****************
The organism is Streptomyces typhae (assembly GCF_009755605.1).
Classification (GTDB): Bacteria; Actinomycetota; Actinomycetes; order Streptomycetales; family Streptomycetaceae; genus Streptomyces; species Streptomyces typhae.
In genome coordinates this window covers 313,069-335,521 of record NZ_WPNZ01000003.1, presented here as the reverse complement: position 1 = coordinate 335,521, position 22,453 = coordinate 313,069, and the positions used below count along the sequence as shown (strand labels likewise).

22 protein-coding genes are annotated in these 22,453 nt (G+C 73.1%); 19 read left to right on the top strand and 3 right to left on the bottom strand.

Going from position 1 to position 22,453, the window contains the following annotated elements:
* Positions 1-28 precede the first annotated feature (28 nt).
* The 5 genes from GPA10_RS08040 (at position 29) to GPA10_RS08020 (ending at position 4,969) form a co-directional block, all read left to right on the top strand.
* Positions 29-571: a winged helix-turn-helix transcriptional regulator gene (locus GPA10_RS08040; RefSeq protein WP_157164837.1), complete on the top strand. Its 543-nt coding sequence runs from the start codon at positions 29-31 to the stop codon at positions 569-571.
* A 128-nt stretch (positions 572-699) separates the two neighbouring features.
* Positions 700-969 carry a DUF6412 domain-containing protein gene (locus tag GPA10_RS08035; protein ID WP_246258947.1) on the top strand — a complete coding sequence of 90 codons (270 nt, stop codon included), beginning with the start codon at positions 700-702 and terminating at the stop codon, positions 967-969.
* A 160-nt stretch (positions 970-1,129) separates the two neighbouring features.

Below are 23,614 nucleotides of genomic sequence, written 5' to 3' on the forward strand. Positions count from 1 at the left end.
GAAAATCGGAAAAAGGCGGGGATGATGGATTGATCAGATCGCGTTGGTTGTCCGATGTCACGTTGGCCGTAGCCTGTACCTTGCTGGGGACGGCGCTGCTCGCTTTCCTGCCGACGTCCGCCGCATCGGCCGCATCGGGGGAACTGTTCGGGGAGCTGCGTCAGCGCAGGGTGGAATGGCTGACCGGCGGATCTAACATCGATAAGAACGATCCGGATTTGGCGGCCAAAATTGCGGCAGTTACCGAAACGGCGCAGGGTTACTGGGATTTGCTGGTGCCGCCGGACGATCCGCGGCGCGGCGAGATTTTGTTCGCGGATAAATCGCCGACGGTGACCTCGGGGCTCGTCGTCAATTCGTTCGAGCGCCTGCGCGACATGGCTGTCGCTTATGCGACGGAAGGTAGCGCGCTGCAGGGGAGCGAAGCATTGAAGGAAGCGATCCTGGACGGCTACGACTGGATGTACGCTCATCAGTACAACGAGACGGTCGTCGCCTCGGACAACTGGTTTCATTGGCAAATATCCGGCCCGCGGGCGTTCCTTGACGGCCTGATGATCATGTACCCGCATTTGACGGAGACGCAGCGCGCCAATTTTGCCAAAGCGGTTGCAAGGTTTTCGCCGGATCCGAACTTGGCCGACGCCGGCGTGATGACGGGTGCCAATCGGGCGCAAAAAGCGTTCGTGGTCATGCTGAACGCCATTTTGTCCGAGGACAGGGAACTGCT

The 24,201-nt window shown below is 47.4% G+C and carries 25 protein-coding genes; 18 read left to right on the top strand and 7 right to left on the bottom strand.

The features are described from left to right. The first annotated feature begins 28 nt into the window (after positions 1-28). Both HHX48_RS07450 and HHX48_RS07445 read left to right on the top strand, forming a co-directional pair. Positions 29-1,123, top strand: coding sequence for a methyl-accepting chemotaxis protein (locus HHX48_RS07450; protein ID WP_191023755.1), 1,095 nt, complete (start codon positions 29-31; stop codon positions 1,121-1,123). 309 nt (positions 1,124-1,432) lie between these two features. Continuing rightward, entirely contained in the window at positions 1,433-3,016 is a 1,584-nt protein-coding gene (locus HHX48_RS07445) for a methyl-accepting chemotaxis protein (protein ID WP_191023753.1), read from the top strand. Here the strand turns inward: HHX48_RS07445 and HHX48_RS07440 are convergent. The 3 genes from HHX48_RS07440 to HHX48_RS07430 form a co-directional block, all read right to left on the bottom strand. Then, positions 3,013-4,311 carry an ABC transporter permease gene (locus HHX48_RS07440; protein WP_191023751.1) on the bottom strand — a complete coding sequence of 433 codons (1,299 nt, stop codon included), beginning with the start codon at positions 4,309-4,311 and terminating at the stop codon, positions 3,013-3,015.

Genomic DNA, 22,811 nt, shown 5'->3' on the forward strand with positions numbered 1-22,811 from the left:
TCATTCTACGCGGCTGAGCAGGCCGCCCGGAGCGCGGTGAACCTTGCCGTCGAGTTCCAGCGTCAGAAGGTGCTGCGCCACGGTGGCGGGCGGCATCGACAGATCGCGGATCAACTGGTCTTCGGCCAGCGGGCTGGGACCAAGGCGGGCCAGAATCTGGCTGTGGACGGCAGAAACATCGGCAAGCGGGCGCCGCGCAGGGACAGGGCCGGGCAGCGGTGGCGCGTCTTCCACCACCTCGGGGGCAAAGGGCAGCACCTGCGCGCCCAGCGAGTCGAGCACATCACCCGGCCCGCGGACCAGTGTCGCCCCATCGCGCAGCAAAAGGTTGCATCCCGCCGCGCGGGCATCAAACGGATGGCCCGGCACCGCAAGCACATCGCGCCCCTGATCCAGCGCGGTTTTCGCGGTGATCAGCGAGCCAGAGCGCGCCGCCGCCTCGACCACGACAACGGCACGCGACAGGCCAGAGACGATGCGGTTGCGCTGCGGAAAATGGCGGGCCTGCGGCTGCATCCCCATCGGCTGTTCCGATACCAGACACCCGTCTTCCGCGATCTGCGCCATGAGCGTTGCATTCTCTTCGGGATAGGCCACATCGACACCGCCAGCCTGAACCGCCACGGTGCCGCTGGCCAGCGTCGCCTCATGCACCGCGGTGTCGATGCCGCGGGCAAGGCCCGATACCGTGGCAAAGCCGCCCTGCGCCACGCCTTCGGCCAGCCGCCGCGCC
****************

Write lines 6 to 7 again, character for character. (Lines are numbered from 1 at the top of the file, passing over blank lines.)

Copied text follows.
* Positions 1-28 precede the first annotated feature (28 nt).
* The 5 genes from GPA10_RS08040 (at position 29) to GPA10_RS08020 (ending at position 4,969) form a co-directional block, all read left to right on the top strand.